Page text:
KANSAS CITY, Mo. – A California man says Pro Bowl tight end Tony Gonzalez of the Kansas City Chiefs kept him from choking to death. "Tony saved my life. There's no doubt," Ken Hunter, a shipping company manager, told The Associated Press in a phone interview from Huntington Beach, Calif.
"Tony came up behind me and gave me the Heimlich maneuver. Thank God he was there."
Gonzalez, a nine-time Pro Bowl selection who has set numerous NFL records, was having dinner with his wife, brother and 5-week-old daughter at Capone's restaurant in Huntington Beach Thursday night. Hunter, 45, was dining with his girlfriend at the next table when suddenly a piece of meat stuck in his throat.
"I tried to take a drink of water, but I couldn't swallow," Hunter told The AP. "Then I couldn't breathe. That's a terrible feeling. I couldn't breathe. Then I guess I started to panic."
Gonzalez, sitting with his back to Hunter's table, looked around when he heard Hunter's companion yelling.
"She was screaming, `He can't breathe, he can't breathe,'" Gonzalez said by phone from California, where he lives in the offseason. "The whole restaurant was quiet. Nobody was doing anything."
Then I saw he was turning blue. Everybody in the restaurant was just kind of sitting there wide-eyed."
The 6-foot-5 Gonzalez, about a foot taller than Hunter, jumped out of his chair and came up behind the stricken man and began to perform the Heimlich maneuver.
"After just a few seconds, the piece of meat popped out," Hunter said. "I could breathe again. It's a good thing Tony is so tall because I had stood up — I think."
Diana Martin, a restaurant employee, said no one else seemed to know what to do.
"He was so lucky Tony was there," Martin said. "In a situation like that, every second counts. It helped a lot that Tony's a big, strong guy because you have to be able to apply some pretty good pressure. I don't think I would have been strong enough to help him."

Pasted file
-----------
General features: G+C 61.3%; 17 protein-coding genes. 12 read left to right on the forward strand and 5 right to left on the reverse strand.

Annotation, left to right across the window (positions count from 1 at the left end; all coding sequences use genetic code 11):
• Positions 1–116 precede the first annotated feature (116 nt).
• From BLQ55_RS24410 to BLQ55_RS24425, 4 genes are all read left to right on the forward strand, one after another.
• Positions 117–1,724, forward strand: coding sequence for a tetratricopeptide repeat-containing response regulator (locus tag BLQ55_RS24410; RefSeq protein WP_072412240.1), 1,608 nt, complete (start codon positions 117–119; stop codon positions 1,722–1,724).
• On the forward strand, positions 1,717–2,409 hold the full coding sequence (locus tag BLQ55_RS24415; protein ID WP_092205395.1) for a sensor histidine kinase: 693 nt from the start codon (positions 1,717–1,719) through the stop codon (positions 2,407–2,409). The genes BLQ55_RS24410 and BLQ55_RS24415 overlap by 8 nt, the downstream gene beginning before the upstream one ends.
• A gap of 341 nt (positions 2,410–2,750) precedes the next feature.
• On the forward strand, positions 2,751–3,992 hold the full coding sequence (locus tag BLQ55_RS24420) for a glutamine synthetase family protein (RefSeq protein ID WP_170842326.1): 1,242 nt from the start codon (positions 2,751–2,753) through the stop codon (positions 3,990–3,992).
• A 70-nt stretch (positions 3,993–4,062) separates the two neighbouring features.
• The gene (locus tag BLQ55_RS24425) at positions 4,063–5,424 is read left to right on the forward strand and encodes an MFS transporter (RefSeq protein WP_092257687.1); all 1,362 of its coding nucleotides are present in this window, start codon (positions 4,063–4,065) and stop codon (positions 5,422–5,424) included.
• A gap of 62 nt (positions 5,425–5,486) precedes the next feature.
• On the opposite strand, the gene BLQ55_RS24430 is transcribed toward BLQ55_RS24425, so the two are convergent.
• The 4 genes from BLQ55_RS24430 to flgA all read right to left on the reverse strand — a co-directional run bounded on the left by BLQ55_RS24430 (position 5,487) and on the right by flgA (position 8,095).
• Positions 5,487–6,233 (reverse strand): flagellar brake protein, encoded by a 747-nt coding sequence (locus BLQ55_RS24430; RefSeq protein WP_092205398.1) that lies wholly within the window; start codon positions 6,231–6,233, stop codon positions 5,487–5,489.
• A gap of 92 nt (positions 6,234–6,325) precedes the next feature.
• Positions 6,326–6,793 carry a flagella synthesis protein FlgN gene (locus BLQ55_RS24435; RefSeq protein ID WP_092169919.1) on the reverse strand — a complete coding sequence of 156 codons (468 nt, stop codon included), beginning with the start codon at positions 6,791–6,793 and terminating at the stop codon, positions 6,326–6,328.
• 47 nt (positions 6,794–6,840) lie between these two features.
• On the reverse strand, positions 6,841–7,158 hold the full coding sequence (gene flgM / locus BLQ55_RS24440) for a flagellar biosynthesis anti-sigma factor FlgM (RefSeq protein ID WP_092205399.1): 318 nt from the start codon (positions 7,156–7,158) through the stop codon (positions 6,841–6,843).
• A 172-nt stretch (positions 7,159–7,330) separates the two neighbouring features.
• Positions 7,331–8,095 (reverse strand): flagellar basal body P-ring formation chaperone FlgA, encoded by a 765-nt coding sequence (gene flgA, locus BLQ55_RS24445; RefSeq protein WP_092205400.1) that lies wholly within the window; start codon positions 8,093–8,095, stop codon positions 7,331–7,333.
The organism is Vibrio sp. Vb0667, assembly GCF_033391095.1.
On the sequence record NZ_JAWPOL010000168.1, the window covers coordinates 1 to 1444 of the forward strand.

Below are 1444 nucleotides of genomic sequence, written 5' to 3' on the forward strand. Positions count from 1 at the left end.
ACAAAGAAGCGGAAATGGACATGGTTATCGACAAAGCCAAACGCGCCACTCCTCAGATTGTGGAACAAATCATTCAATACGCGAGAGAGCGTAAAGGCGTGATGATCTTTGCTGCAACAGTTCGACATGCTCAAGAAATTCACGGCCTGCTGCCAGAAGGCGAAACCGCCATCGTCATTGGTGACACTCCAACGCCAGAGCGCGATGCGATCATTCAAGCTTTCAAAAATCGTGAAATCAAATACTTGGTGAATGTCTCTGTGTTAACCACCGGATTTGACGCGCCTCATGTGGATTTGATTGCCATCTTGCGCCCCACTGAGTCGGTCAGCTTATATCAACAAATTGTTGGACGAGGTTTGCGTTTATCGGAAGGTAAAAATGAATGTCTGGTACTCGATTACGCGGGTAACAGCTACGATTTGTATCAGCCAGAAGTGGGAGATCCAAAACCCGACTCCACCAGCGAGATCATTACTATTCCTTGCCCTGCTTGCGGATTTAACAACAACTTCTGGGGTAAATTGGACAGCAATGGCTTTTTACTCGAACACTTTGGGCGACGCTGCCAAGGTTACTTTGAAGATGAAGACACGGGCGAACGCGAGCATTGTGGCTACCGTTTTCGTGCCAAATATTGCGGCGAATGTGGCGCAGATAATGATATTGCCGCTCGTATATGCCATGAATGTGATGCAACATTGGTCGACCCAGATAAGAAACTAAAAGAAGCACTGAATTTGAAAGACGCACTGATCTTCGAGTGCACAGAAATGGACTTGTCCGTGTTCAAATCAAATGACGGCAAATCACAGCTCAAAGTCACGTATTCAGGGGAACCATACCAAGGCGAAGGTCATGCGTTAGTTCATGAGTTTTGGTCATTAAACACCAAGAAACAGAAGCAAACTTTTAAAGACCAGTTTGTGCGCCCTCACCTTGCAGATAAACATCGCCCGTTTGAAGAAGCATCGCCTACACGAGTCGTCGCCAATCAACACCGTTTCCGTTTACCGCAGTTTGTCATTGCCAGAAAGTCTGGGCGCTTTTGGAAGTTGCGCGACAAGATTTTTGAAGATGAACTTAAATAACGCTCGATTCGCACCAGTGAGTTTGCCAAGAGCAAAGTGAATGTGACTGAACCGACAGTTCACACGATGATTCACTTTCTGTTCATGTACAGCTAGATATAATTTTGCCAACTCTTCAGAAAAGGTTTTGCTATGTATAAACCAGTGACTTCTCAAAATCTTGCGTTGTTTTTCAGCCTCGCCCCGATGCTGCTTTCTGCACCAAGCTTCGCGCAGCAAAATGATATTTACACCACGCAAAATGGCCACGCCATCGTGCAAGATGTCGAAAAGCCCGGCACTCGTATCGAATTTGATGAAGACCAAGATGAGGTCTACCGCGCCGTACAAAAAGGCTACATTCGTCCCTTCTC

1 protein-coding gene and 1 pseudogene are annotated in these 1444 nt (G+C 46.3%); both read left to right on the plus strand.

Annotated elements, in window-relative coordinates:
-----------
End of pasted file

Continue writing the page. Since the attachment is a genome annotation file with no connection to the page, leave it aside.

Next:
Hunter went into the restroom to clean up and didn't realize he'd been saved by a famous athlete until he came out.
"I'm a big NFL fan and I recognized him right away. I was still kind of dazed when I went over and thanked him and said, `What can I do for you?' I guess I said it about 1,000 times."
Gonzalez, who has been active in charity and community activities during a brilliant career with the Chiefs, said he had no intention of having the incident become public.
"The next night I had a dinner for my grandmother's 90th birthday, and people were saying, `Why didn't you tell me about that?' I honestly don't want to make a big deal out of it. But of course it does give me a lot of satisfaction to know that I was able to help somebody."
One of the most productive receivers in pro football history, Gonzalez holds the NFL record for tight ends with 820 career receptions and 102 catches in a season. He needs only 79 more yards receiving to become the career leader among tight ends.
He has never received any formal instruction in the Heimlich maneuver.
"I had seen it done, so I just did it," Gonzalez said. "When you find yourself in those situations where you have to take action in a crucial situation, you just do it. I got the same feeling I get when I go on a hospital visit.'"
Hunter is a lifelong fan of the San Diego Chargers, one of Kansas City's key rivals in the AFC West, and plans to be at the game when the Chiefs visit the Chargers on Nov. 9.
"I'm Tony's No. 1 fan now," he said.
And what will this longtime follower of the Chargers do if they're ahead by four or five points in the final minute and Gonzalez runs into the end zone and leaps up for what would be the game-winning touchdown for K.C.?
"I'm going to be yelling for Tony to catch the ball," Hunter said. "I think all my friends will understand."